Understanding parked domains: What is a parked domain?
A parked domain is a registered domain name that remains dormant, unlinked to any online service such as a website or email hosting. Essentially, it's a domain name that has been acquired but is not presently in active use; rather, it is parked with the intention of being utilized in the future.
Parking and securing domains that are deceptively similar to your own is considered best practice so attackers cannot use them to pretend to be you. In terms of email, you ideally want to tell your receivers if emails coming from a domain that is similar to yours are legitimate or not.
In this article, we will assume that you have registered a domain that is not used to send emails.
In this case, you should not only protect your main domain which is used to send emails but you should also protect your parked domains by telling receivers that no emails should be originating from them and if any do originate to reject them.
Setting up SPF on your parked domain
In order to achieve this, all of your parked domains should have SPF records in DNS that have the following:
parked-domain.com TXT v=spf1 -all
This SPF record indicates that no email should originate from parked-domain.com. Any emails from this domain should be rejected.
The same should be done for subdomains as well. In case you have many subdomains you can use wildcards if your DNS allows:
*.parked-domain.com TXT v=spf1 -all
Setting up DMARC on your parked domain
Aside from SPF, you should also publish a DMARC record to indicate the policy for your parked domains but also for you to gain visibility if anyone is using those domains to send emails. You can do this by:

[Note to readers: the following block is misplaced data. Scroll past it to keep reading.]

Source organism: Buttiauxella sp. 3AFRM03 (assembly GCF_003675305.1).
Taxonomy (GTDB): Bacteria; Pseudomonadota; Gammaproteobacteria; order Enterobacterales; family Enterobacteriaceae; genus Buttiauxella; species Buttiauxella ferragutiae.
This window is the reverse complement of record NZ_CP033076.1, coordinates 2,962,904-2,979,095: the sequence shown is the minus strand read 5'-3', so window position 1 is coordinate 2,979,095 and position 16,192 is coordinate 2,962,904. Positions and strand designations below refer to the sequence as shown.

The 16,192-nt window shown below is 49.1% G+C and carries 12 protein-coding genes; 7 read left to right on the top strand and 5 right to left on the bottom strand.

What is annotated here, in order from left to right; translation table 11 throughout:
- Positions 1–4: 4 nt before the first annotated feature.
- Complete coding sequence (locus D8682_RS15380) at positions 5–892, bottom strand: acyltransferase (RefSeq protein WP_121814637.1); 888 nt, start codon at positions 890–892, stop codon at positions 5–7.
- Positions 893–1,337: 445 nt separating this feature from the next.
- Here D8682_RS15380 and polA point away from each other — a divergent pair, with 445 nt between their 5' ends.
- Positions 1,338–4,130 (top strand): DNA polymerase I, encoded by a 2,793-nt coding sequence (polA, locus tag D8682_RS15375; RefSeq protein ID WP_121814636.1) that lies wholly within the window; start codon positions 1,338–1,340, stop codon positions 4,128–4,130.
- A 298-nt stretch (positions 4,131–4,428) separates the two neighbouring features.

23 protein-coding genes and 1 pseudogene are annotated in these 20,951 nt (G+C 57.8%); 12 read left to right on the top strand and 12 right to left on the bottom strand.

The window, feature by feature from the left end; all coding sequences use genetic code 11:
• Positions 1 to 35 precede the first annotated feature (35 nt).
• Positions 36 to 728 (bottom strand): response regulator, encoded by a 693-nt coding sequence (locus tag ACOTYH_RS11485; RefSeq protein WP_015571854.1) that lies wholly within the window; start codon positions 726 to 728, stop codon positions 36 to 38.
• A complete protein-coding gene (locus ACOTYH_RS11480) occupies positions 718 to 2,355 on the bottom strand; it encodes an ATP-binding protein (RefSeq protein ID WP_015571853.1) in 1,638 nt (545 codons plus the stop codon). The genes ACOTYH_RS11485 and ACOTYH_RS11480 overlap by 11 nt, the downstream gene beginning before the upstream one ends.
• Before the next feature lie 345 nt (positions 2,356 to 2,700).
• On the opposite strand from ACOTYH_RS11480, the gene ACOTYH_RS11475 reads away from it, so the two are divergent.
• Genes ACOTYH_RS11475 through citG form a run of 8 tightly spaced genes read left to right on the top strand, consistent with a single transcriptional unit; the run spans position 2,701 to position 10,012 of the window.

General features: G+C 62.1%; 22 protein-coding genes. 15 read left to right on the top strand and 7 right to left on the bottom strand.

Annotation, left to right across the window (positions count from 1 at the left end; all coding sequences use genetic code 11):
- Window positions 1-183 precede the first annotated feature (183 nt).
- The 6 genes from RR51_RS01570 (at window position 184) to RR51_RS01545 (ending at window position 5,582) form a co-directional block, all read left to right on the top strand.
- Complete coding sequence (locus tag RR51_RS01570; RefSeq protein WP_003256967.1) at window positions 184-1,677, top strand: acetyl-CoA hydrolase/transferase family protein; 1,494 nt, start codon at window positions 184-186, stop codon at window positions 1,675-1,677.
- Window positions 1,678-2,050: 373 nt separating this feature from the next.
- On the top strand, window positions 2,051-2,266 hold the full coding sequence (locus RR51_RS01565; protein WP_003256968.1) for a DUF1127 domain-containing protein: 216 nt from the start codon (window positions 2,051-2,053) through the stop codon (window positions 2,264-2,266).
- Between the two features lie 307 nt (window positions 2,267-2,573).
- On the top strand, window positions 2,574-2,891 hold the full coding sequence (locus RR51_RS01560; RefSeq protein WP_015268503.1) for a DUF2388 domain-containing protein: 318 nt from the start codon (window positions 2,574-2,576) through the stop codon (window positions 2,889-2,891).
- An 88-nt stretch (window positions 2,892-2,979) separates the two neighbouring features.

In the above case an email from parked-domain.com should be rejected and aggregate and forensic reports will be sent to ondmarc.com. This assumes that the parked domain does not also receive emails and hence the different domain for the reports.
If you have multiple parked domains you can use a CNAME record to point to a single domain with a DMARC reject policy such as:
Setting up DKIM on your parked domain
You can also publish a DKIM record that indicates that no email is signed for a parked domain. You can do this by leaving the “p=” tag in DKIM empty. This is the same as saying that the public key used has been revoked and it is also the same as an email not being signed by DKIM at all. For example:
selector1._domainkey.parked-domain.com TXT v=DKIM1; p=
You can also use a wildcard to indicate to recipients that any DKIM selector is revoked for your domain, as shown below:
*._domainkey.parked-domain.com TXT “v=DKIM1; p=”.
This record indicates that any DKIM key has expired for the domain “parked-domain.com.”
Having a DKIM record is not necessary as the email will most likely be treated the same way as if it had no DKIM signature at all, but you can add it just in case as some receivers may actually treat it with more caution.
To see how to use wildcards to protect your subdomains with DKIM, please click on the "Protecting Parked Domains" button in the next section.
Creating a null MX record for your parked domain
To indicate that your domain does not accept email you should create a Null MX record, instead of just having no MX record at all. If your domain does not have an MX record, email delivery will be attempted at the A record of your domain. That is why it is important that if your domain has an A record, to create a Null MX record.
Here is how to create a Null MX record.
Create a DNS record of type MX, with a priority of 0 (highest priority) and a target containing a full stop "." as shown below.
For more information please click on the button below.
NOTE: If you are using OnDMARC to protect your main domains, you will have to also add your parked / inactive domains to the tool so that you receive DMARC reports for them as well.
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